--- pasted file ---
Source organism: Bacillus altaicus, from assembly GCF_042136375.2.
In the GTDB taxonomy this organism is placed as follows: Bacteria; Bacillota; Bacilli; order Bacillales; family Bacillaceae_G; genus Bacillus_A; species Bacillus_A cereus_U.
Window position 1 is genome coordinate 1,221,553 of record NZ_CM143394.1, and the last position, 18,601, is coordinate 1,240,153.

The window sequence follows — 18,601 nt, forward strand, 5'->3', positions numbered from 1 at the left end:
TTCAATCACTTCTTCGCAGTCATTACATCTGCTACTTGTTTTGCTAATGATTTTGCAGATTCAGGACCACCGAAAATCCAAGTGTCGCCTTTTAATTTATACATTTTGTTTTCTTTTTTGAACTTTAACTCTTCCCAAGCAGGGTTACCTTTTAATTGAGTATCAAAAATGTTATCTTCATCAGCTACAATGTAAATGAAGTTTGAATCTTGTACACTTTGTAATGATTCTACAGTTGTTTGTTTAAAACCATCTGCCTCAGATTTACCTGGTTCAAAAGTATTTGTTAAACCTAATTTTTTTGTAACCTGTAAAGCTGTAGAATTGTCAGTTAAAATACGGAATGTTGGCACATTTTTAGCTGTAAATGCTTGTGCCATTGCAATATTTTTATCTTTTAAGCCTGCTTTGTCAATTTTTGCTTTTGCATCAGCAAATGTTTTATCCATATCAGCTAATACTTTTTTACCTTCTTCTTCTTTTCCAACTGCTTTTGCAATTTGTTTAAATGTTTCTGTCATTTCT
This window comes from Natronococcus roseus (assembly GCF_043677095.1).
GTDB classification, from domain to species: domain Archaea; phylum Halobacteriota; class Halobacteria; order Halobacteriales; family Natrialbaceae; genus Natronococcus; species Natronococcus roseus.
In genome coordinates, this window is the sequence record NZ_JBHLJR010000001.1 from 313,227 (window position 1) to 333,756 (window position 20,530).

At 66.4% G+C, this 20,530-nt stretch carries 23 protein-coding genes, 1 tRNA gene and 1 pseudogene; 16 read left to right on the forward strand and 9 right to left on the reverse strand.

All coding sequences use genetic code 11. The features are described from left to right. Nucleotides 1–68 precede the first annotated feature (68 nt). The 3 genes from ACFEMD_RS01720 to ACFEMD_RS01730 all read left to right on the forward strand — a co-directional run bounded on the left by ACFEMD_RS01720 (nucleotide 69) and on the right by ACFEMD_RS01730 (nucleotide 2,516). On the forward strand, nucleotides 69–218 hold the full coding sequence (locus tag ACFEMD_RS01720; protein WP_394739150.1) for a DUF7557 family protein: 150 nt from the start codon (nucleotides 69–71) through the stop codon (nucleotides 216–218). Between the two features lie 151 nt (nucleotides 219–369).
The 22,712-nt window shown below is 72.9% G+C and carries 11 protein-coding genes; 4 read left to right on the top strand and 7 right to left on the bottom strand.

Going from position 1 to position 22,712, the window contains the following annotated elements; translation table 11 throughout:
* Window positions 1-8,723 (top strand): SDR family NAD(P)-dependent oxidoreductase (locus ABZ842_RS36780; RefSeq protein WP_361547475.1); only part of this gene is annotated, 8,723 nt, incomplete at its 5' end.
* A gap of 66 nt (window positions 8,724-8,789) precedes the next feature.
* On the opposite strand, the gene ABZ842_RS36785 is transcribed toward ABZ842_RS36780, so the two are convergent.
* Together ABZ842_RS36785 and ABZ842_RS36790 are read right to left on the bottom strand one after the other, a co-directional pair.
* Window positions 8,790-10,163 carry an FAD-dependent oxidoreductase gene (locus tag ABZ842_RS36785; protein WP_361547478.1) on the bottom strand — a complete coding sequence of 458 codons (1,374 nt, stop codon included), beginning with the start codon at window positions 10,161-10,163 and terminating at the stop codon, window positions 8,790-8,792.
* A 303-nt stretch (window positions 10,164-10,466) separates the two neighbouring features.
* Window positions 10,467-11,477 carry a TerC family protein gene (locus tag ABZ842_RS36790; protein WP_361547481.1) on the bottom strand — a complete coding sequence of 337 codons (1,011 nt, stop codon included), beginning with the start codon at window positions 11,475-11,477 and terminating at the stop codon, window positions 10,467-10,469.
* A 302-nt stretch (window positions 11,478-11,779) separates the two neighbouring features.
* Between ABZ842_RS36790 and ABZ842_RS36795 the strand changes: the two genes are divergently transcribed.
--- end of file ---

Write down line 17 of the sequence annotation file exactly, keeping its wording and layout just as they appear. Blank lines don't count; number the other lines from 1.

* Window positions 8,790-10,163 carry an FAD-dependent oxidoreductase gene (locus tag ABZ842_RS36785; protein WP_361547478.1) on the bottom strand — a complete coding sequence of 458 codons (1,374 nt, stop codon included), beginning with the start codon at window positions 10,161-10,163 and terminating at the stop codon, window positions 8,790-8,792.